The Future Trends Fund has exposure to all the above themes. Alternative energy businesses comprise over 8% of the portfolio currently. We have exposure to Vestas – the world’s largest manufacturer of wind turbines – and First Solar – a leading US provider of solar panels that deploys a proprietary technological solution. Around 3% of the Fund is allocated to Aptiv, a major systems integrator that works with almost every vehicle manufacturer in the world. Aptiv provides both the effective ‘brain’ and ‘nervous system’ that allow electric vehicles to function. Food innovators have featured in the Fund since its inception and currently account for over 10% of Future Trends exposure. MOWI is the world’s largest producer of sustainable salmon, while Kerry Group provides the critical taste and flavour ‘building blocks’ for many food products. Cybersecurity has been a prominent investment theme in the Future Trends Fund since inception. Our two previous investments in this space (Sophos and Avast) were both subject to positive M&A. We started a position in a new cybersecurity business – whose name we have not yet disclosed publicly – earlier this year and prior to the current war. It comprises a c4% weight in the Fund.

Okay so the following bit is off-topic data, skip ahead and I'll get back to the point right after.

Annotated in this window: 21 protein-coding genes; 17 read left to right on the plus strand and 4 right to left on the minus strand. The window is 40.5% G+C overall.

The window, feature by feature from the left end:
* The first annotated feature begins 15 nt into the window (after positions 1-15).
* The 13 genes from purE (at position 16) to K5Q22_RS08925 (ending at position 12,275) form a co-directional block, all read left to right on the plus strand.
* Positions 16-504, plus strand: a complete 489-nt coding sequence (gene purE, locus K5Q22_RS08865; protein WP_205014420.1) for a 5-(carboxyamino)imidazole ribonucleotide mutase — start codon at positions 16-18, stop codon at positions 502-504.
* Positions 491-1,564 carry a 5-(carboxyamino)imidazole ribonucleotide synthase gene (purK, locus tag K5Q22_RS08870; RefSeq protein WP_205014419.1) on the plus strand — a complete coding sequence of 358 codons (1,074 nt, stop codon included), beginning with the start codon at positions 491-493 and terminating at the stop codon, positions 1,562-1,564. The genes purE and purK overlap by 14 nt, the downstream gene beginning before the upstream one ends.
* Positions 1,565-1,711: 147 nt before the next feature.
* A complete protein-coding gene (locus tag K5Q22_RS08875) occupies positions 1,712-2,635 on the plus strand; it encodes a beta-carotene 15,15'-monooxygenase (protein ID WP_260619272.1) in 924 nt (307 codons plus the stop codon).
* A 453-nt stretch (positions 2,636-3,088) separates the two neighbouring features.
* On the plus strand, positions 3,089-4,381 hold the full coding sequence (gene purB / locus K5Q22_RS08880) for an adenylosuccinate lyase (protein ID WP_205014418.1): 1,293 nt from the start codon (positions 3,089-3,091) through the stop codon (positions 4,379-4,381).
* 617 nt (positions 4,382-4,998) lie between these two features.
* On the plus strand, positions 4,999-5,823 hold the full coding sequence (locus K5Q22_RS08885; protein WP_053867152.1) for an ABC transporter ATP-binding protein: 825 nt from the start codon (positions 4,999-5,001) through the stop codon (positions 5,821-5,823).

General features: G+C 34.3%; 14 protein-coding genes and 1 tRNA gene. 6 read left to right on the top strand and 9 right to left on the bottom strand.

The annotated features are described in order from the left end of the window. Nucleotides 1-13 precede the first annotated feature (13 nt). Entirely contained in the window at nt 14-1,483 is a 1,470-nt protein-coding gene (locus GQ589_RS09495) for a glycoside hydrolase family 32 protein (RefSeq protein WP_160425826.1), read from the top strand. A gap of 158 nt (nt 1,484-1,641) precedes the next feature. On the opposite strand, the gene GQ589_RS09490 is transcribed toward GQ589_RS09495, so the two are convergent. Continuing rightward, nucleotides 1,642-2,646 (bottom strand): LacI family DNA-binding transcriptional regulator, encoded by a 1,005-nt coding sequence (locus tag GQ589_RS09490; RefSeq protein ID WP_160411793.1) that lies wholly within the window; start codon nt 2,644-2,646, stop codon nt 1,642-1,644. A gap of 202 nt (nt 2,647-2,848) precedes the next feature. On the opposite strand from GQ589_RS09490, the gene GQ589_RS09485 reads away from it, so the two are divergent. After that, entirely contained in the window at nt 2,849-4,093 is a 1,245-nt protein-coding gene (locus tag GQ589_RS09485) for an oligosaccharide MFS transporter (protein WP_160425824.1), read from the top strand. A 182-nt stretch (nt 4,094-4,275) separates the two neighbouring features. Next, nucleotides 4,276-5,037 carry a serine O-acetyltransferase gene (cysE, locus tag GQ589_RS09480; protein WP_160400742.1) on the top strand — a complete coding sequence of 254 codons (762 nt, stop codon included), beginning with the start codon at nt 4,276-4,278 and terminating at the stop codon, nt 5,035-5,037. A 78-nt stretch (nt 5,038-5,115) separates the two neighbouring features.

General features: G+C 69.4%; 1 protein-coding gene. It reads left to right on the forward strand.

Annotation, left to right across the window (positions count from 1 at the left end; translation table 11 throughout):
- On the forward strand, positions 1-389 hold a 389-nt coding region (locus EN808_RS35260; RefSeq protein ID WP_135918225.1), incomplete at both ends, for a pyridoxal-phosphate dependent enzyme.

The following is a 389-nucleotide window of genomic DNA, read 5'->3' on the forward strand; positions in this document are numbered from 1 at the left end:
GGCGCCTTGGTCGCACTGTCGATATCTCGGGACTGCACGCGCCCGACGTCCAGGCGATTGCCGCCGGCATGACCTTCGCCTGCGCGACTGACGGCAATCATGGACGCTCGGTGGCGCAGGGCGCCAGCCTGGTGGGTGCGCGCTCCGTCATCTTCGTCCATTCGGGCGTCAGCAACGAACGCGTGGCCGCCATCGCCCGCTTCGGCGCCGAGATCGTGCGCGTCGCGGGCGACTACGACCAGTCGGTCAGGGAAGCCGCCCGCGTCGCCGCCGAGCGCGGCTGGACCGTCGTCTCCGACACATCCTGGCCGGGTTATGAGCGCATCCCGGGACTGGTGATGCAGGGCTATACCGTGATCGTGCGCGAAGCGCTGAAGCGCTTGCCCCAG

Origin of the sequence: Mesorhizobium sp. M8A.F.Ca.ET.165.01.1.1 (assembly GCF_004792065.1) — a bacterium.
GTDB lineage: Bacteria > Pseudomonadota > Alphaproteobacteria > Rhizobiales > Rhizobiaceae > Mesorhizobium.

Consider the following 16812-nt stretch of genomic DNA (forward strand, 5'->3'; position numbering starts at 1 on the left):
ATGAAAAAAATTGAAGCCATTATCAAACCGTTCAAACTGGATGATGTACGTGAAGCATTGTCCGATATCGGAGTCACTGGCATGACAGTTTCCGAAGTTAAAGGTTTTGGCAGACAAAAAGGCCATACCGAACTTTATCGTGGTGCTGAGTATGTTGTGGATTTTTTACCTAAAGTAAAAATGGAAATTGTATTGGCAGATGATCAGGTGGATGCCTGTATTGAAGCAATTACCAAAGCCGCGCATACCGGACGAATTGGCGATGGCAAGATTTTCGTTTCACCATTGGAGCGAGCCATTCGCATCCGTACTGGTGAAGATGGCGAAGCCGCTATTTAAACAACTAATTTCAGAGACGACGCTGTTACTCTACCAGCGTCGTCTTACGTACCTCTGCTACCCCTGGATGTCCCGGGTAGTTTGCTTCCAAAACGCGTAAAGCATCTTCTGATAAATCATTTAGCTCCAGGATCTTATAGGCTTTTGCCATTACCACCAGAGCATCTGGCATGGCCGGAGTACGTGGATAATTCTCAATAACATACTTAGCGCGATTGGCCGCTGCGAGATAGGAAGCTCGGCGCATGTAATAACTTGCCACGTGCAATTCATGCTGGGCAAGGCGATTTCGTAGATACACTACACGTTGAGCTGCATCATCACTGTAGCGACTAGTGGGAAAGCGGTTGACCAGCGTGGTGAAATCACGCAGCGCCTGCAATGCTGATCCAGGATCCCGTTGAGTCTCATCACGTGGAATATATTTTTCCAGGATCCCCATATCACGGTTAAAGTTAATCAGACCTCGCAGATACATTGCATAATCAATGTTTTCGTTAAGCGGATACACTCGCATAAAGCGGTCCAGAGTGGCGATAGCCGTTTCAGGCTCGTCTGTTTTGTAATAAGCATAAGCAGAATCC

Addendum: Our Original Rubicon Thesis, Two Years On
In May 2020, just as the pandemic was unfolding and we were all grappling with its implications, we published a note titled Crossing the Digital Rubicon. We were inspired by Microsoft CEO, Satya Nadella’s comment (made on 29 April) that two years of digital transformation had occurred in the pandemic’s first two months. It was our opinion that the behaviours adopted then would prove enduring, whether these pertained to remote digital working (think Teams and Zoom), or online anything (shopping, payment, education and so on). Our Fund had always been a believer in this thesis, but it took the pandemic to super-charge such trends.